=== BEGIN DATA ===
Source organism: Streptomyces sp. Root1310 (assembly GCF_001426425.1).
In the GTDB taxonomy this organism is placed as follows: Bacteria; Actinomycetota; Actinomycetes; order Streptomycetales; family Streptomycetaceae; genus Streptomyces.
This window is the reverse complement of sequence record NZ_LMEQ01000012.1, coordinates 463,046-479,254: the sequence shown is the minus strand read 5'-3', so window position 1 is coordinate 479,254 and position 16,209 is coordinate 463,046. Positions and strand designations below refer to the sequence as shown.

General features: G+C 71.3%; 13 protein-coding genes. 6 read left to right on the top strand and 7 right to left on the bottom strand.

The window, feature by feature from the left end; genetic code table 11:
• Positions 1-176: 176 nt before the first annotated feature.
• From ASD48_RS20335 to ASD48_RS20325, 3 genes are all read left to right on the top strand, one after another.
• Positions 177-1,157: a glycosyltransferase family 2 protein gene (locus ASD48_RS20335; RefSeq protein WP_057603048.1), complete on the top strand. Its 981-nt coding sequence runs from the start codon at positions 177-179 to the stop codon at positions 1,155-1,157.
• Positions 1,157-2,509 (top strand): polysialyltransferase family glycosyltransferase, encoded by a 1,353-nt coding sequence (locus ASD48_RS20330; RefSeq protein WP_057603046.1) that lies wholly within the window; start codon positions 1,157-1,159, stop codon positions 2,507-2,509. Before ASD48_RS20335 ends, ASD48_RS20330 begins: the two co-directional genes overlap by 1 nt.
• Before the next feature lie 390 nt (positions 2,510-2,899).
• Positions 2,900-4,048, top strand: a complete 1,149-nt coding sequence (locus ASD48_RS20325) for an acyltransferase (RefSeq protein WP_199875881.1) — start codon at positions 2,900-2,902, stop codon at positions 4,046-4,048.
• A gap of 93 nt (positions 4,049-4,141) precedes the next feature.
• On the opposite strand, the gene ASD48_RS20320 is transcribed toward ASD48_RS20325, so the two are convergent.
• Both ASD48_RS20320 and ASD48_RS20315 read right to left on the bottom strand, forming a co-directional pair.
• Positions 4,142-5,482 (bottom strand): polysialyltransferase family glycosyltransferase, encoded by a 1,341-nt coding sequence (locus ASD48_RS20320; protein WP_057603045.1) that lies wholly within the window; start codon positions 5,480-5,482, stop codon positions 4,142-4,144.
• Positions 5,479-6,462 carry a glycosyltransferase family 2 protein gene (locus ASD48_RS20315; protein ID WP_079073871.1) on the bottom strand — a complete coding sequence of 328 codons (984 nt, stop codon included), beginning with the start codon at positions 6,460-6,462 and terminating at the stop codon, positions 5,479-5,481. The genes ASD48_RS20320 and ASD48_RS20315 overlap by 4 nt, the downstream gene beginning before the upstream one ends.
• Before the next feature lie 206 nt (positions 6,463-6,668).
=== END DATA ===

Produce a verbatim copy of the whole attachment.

Source organism: Streptomyces sp. Root1310 (assembly GCF_001426425.1).
In the GTDB taxonomy this organism is placed as follows: Bacteria; Actinomycetota; Actinomycetes; order Streptomycetales; family Streptomycetaceae; genus Streptomyces.
This window is the reverse complement of sequence record NZ_LMEQ01000012.1, coordinates 463,046-479,254: the sequence shown is the minus strand read 5'-3', so window position 1 is coordinate 479,254 and position 16,209 is coordinate 463,046. Positions and strand designations below refer to the sequence as shown.

General features: G+C 71.3%; 13 protein-coding genes. 6 read left to right on the top strand and 7 right to left on the bottom strand.

The window, feature by feature from the left end; genetic code table 11:
• Positions 1-176: 176 nt before the first annotated feature.
• From ASD48_RS20335 to ASD48_RS20325, 3 genes are all read left to right on the top strand, one after another.
• Positions 177-1,157: a glycosyltransferase family 2 protein gene (locus ASD48_RS20335; RefSeq protein WP_057603048.1), complete on the top strand. Its 981-nt coding sequence runs from the start codon at positions 177-179 to the stop codon at positions 1,155-1,157.
• Positions 1,157-2,509 (top strand): polysialyltransferase family glycosyltransferase, encoded by a 1,353-nt coding sequence (locus ASD48_RS20330; RefSeq protein WP_057603046.1) that lies wholly within the window; start codon positions 1,157-1,159, stop codon positions 2,507-2,509. Before ASD48_RS20335 ends, ASD48_RS20330 begins: the two co-directional genes overlap by 1 nt.
• Before the next feature lie 390 nt (positions 2,510-2,899).
• Positions 2,900-4,048, top strand: a complete 1,149-nt coding sequence (locus ASD48_RS20325) for an acyltransferase (RefSeq protein WP_199875881.1) — start codon at positions 2,900-2,902, stop codon at positions 4,046-4,048.
• A gap of 93 nt (positions 4,049-4,141) precedes the next feature.
• On the opposite strand, the gene ASD48_RS20320 is transcribed toward ASD48_RS20325, so the two are convergent.
• Both ASD48_RS20320 and ASD48_RS20315 read right to left on the bottom strand, forming a co-directional pair.
• Positions 4,142-5,482 (bottom strand): polysialyltransferase family glycosyltransferase, encoded by a 1,341-nt coding sequence (locus ASD48_RS20320; protein WP_057603045.1) that lies wholly within the window; start codon positions 5,480-5,482, stop codon positions 4,142-4,144.
• Positions 5,479-6,462 carry a glycosyltransferase family 2 protein gene (locus ASD48_RS20315; protein ID WP_079073871.1) on the bottom strand — a complete coding sequence of 328 codons (984 nt, stop codon included), beginning with the start codon at positions 6,460-6,462 and terminating at the stop codon, positions 5,479-5,481. The genes ASD48_RS20320 and ASD48_RS20315 overlap by 4 nt, the downstream gene beginning before the upstream one ends.
• Before the next feature lie 206 nt (positions 6,463-6,668).